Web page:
Are there reasons to believe a change in Cuba’s economic strategies is coming, or is this merely a cosmetic change in the high spheres of power?
The sale of Labiofam perfumes with names alluding to Che Guevara and Hugo Chavez caused the stir that was to be expected. The Cuban company launched these new products at the fair it recently organized. The night following the news, Cubans, for the most part unaware of the marketing strategy, saw a 180-degree turn to the situation.
It is normal for Cuba’s official press to devote more articles to the Committees for the Defense of the Revolution (CDRs) during the month of September, as the anniversary of their creation is on the 28th of the month. This commentary takes a look at their roots and relevancy today.
It was a warm morning during Cuba’s inaptly-called winter. I had almost run into a group of Americans across the street from the awe-inspiring, Gothic Sagrado Corazon church, while heading down Havana’s Reina street.
The Cuban government’s reforms continue to make slow, somewhat erratic progress and to evince a series of unique characteristics and tendencies that are food for thought. Let us recall, first, that Cuban politicians like to refer to this process as the “updating of Cuba’s economic system.”
The Cuban government-Party-State has acknowledged the poor performance of the country’s economy during the first half of the year. Criticisms among Cuban economists are more frequent. There is a consensus about the need to free Cuba’s productive forces.
The slow implementation of economic reforms in Cuba is justified with the argument that the government does not want to make any mistakes. Every step taken is allegedly preceded by a pilot test used to evaluate the consequences of the change. This is doubtless a new way of doing things in the country, in which concrete results matter more than inspiration. Many Cubans, however, have grown impatient, because the waiting period is sometimes longer than what they deem necessary.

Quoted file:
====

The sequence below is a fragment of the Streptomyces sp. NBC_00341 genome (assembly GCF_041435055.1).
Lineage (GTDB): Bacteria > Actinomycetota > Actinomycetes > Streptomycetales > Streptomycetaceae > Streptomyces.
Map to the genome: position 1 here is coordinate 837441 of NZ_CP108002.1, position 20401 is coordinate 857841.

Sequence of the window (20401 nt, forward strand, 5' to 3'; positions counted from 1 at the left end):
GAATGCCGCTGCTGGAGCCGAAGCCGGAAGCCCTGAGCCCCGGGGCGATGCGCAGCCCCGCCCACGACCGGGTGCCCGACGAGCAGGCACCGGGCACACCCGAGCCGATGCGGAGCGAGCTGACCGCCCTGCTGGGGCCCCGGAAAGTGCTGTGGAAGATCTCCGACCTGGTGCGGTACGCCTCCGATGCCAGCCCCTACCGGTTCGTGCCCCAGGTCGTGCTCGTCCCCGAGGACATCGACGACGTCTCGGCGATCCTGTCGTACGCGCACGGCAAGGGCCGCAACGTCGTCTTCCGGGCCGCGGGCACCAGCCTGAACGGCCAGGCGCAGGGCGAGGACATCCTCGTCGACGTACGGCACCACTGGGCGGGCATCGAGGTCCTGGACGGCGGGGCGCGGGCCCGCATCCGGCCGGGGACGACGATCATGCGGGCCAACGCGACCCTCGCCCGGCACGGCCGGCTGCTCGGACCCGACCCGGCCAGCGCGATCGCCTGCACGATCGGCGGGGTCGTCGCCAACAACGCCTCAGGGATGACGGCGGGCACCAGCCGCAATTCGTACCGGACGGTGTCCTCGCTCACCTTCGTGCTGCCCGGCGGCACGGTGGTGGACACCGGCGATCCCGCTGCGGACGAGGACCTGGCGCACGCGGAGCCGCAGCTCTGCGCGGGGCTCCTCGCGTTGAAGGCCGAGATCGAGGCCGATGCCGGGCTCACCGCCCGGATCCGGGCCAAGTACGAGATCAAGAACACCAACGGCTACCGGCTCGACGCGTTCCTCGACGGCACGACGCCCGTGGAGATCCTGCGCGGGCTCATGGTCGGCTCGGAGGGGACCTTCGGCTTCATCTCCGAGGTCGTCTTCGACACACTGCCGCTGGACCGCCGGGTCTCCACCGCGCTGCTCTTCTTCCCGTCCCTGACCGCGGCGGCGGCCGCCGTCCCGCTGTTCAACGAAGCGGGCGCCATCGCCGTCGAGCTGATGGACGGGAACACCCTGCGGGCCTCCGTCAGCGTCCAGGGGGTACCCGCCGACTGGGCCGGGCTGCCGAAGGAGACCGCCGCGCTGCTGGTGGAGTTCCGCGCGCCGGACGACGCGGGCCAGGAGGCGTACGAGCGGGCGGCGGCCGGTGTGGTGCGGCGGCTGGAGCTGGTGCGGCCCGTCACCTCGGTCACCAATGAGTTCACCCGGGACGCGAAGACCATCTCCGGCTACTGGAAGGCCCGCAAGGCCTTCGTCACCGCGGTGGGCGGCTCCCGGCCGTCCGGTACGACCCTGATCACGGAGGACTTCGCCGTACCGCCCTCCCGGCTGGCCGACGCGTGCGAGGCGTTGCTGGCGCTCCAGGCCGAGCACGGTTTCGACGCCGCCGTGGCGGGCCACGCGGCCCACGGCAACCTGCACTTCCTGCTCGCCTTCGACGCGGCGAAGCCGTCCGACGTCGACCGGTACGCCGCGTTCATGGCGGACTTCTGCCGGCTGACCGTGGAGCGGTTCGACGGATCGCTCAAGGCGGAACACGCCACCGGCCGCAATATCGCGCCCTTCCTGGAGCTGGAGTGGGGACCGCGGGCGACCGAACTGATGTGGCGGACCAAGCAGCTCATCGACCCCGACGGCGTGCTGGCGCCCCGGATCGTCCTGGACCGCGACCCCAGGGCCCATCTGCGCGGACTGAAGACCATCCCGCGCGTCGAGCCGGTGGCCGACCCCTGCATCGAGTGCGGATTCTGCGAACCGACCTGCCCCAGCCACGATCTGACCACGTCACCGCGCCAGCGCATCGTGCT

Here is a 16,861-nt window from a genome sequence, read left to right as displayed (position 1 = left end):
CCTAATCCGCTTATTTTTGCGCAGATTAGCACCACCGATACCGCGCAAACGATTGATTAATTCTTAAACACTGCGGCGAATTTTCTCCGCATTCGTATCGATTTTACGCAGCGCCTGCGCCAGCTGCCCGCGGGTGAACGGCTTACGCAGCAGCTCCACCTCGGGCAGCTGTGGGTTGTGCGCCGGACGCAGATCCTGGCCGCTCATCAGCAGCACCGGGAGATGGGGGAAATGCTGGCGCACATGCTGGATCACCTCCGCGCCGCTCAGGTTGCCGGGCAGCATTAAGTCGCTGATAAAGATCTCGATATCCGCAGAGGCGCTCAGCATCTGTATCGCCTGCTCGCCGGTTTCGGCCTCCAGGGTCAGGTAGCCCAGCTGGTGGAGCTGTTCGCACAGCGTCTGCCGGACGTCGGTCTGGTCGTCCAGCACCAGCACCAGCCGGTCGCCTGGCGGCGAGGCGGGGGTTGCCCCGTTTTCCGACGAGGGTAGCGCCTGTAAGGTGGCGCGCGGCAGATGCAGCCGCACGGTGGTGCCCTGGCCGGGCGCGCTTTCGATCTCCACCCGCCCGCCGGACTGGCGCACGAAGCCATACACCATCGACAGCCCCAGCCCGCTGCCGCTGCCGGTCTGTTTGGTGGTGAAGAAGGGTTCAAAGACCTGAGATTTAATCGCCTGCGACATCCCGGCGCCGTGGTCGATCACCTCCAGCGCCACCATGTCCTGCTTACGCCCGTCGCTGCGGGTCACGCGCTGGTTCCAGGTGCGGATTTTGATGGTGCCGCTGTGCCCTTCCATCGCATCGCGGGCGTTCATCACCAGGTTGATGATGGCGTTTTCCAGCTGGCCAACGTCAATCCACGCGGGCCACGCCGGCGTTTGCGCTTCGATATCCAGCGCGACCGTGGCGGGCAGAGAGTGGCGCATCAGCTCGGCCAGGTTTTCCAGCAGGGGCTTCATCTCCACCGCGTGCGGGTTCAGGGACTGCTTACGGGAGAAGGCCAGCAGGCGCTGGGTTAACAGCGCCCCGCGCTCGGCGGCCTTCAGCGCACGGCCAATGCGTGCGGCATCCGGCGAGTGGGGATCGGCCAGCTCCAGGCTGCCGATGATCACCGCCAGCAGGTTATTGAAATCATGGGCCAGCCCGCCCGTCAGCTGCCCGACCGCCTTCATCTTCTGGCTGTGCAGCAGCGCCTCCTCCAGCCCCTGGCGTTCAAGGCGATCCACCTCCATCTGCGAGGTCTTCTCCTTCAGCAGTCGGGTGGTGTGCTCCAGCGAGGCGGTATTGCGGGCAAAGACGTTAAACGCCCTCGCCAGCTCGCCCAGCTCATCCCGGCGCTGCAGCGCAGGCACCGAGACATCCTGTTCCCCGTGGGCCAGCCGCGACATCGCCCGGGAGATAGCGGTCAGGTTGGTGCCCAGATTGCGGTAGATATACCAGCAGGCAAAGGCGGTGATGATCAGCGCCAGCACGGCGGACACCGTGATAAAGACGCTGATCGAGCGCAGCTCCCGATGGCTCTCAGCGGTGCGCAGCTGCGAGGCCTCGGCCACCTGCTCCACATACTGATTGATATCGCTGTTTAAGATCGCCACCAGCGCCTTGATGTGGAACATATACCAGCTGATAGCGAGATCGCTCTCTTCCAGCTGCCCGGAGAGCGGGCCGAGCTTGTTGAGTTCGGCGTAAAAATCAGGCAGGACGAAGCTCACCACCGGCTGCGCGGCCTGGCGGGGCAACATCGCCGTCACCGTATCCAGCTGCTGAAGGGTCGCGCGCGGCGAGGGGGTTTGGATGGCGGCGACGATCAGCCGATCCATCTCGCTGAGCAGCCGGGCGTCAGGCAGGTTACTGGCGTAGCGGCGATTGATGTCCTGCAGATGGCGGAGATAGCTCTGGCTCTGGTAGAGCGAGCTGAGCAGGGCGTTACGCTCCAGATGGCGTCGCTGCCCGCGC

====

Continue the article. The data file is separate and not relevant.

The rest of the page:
With jerseys like the one that batter Stayler Hernandez is wearing, Industriales appears to have become a living billboard for Cuba’s Bucanero beer. The repercussions of this should not be taken lightly. Our government’s official journalists, often very concerned about the spread of lifestyles based on consumerism and frivolity, could well take on an interesting reflection on this matter.
How’s this for a juxtaposition on how nations respond to a global health catastrophe. Check out these two headlines from yesterday’s news: ‘Cuba sends doctors to Ebola areas’ and ‘U.S. to deploy 3,000 troops as Ebola crisis worsens’.
I am expressing a conviction that is shared by many others. Trampling on the secular and impartial nature of the State and the public media is trampling on the freedoms of all citizens of all creeds. Such freedoms are curtailed when one religious message is imposed on those who do not want to receive it, through a television broadcaster that people pay for with their taxes and work.